We all know that the battle between sysadmins and power users with admin privileges on the system, is probably a battle which can not be won. At least, not on a technical level. Best strategy, in my opinion, remains to educate people to handle admin privileges with care and accept the high responsibility it entails.
MDM and Mac supervision gives us a wide variety of restrictions we can enforce, however, admins stay admins and there will always be ways to work around some of the restrictions you enforce on your systems. This means that, in my opinion, the only efficient strategy is to create a solid use policy for corporate devices, and link it to HR policies and disciplinary actions for those who do not follow them. Monitoring (and I really mean monitoring, not spying or infringing on privacy), is in my opinion key in this strategy.
That said, I never run away from battles or challenges, in the tech realm that is, so I still wanted to explore the technical possibilities to engage in the fight with power users on the Mac. At least from a monitoring perspective. The main things I’d like to monitor are those computers where the end user has admin privileges, and on a higher level, which user accounts exist on which system.
This may sound as a straight forward thing to do right? Just run some queries to list all local users, and check who is admin. Done. But are you sure? Are you checking the admin privileges the right way? Same goes for the task to list ‘all local end users’!. Let’s have a look!
First of all, let’s focus on our admin accounts. Those are the most important to keep an eye on anyway.
Let’s start with having a look at the built-in Administrators group:
dscl . read /Groups/admin GroupMembership
As you can see the group has the following members:
- jamfadmin (my Jamf Management Account or Managed Admin)
- ttg (my user account which I created during the Setup Assistant)
So, that’s easy right? I now have a list of all the admin accounts on my Mac!
<Problem solved - end of blogpost >
Well, not really! Let’s go through the following exercise:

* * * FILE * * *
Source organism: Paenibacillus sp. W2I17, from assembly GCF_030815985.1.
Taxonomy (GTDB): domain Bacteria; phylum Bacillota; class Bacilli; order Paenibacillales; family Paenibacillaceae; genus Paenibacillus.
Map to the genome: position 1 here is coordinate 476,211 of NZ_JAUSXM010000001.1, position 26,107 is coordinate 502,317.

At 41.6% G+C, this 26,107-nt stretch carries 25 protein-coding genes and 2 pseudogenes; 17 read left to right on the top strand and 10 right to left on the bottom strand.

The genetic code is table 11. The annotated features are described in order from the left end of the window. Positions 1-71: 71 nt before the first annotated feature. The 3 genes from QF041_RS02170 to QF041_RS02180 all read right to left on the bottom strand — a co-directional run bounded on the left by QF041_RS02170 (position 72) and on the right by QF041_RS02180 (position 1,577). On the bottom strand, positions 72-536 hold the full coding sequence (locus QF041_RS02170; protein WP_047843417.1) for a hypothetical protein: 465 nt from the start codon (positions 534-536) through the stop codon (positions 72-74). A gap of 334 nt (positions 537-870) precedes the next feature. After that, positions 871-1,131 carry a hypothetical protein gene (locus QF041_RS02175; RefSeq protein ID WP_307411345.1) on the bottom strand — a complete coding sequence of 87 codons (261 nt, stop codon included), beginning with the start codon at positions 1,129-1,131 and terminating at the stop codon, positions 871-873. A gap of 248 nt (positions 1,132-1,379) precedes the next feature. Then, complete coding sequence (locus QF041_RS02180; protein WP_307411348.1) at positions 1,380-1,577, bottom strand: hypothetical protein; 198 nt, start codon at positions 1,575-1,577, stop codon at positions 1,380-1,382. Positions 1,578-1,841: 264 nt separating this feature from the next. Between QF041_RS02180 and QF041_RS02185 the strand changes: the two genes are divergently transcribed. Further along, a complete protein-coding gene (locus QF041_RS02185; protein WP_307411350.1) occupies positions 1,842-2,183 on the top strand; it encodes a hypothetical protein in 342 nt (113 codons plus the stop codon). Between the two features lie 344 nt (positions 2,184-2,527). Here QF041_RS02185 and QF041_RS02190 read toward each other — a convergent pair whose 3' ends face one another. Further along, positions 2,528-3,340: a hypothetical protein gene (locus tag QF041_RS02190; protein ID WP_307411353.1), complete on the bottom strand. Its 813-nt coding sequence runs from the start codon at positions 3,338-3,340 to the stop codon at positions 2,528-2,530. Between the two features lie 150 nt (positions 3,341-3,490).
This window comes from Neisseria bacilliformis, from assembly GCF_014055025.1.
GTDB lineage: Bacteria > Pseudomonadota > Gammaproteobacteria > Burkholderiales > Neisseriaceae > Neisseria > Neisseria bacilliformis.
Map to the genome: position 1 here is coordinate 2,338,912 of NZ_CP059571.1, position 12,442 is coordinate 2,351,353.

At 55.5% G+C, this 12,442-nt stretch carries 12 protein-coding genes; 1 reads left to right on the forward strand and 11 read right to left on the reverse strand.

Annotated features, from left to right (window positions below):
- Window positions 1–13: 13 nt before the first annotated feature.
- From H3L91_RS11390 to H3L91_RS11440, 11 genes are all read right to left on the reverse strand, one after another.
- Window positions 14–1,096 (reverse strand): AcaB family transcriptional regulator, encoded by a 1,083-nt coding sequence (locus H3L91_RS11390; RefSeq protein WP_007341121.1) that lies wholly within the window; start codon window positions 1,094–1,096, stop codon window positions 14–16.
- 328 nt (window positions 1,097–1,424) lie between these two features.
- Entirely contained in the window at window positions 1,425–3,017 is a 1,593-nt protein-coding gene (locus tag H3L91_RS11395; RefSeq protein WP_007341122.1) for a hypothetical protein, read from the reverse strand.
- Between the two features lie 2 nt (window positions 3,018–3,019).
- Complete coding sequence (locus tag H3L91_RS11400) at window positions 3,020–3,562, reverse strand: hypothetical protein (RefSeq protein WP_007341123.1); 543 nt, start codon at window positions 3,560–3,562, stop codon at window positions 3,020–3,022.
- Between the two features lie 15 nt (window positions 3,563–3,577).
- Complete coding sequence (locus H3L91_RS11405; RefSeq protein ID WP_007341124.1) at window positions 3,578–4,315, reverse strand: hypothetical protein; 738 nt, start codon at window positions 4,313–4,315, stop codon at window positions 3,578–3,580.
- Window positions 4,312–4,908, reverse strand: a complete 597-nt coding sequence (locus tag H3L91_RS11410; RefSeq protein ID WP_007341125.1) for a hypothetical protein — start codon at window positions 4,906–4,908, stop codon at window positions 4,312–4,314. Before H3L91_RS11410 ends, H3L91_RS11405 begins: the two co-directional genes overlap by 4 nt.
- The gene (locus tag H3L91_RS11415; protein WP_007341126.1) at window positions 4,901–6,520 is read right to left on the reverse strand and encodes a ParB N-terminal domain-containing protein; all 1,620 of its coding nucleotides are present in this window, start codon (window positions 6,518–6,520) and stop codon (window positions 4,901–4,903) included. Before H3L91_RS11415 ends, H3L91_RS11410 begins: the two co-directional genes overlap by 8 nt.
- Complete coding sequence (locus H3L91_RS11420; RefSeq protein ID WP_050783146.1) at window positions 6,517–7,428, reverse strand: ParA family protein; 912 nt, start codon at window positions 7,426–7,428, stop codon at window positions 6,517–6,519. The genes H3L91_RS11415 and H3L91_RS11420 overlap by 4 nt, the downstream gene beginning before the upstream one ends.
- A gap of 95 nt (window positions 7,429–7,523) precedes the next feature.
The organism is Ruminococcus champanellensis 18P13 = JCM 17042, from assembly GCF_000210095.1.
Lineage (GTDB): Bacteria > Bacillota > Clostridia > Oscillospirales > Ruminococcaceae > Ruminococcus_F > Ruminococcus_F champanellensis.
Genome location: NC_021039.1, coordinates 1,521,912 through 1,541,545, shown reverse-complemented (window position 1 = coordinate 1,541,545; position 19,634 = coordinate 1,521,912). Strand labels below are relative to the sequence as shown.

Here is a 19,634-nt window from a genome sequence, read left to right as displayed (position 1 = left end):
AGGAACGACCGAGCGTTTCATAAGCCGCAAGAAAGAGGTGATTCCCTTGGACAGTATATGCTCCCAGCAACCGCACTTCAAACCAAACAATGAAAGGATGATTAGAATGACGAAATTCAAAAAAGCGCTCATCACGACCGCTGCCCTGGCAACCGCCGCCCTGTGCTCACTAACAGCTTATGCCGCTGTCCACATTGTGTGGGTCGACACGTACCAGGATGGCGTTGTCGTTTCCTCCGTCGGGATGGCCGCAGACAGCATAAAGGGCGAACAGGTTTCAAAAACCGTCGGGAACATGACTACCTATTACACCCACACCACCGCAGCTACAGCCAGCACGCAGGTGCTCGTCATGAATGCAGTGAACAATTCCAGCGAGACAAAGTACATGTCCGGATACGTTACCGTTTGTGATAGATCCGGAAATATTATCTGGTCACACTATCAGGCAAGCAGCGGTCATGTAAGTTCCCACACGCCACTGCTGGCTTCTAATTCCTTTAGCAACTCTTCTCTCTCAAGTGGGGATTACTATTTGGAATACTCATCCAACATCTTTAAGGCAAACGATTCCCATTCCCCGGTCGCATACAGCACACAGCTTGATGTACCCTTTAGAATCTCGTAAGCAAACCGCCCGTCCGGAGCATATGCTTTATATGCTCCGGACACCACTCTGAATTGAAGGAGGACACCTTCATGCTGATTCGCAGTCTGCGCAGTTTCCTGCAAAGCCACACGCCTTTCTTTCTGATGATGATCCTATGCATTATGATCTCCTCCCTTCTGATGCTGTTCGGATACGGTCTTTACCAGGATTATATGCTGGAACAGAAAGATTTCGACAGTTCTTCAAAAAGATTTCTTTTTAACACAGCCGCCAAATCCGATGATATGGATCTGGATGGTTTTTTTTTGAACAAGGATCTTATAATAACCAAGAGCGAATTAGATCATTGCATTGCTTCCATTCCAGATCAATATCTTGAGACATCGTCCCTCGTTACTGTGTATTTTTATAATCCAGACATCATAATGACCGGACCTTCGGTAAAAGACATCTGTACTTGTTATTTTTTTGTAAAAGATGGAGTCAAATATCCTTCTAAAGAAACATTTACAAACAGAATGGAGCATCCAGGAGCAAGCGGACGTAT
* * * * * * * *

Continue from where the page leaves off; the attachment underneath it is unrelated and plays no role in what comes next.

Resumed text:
- Create a standard account on the Mac
- Check the admin group again
- Promote it to admin
- Check the admin group again
- Remove the user from the admin group
- Check System Preferences or try some sudo commands…
As expected, the user is standard, and does not show up as member of the list. Now let’s promote it to Admin. Ok I could just tick the box for ‘Allow user to administer this computer’, but let’s use command line for this as I’ll come back to this specific type of commands later!
dscl . -append /groups/admin GroupMembership otherstandard
Now, both dscl as the Directory Utility app nicely show our new user as member of the admin group, and so does System Preferences:
But let us now do the opposite, and instead of adding the user to the admin group, let’s delete it’s membership again…
dscl . -delete /groups/admin GroupMembership otherstandard
So far all is good. Appending the user to the GroupMembership of the admin group makes it an admin, deleting it demotes it back to standard. BUT, here we are actually changing only one attribute in the directory, the GroupMembership. The problem however is that we are also only querying that single attribute via dscl. System Preferences on the other hand, actually checks multiple things when displaying the admin/standard privileges (and ticking the Allow user to administer this computer checkbox). Nevertheless, in this scenario everything matches our expectations.
Let’s now promote our otherstandard account again, but via the System Preferences instead, by checkin the Allow user to administer this computer checkbox again.
Looks good right? Yeah, looks good to me. But let’s say at some point we don’t like this user to be an admin anymore, so let’s quickly demote it again via command line. An easy oneliner, remotely executed with root privileges in a Jamf Pro policy if you want,… done.
dscl . -delete /groups/admin GroupMembership otherstandard
Just like before, we check our dscl command again and see… ok, the account is gone from the GroupMembership again. All is fine…
But are we sure this account is not an admin anymore? How comes the user is still able to do sudo command then? A sudo jamf recon for instance…
And yes, System Preferences confirms… otherstandard IS STILL ADMIN!
How did this happen? Well, it’s all about the fact that there are multiple ways a user can be a member of a group: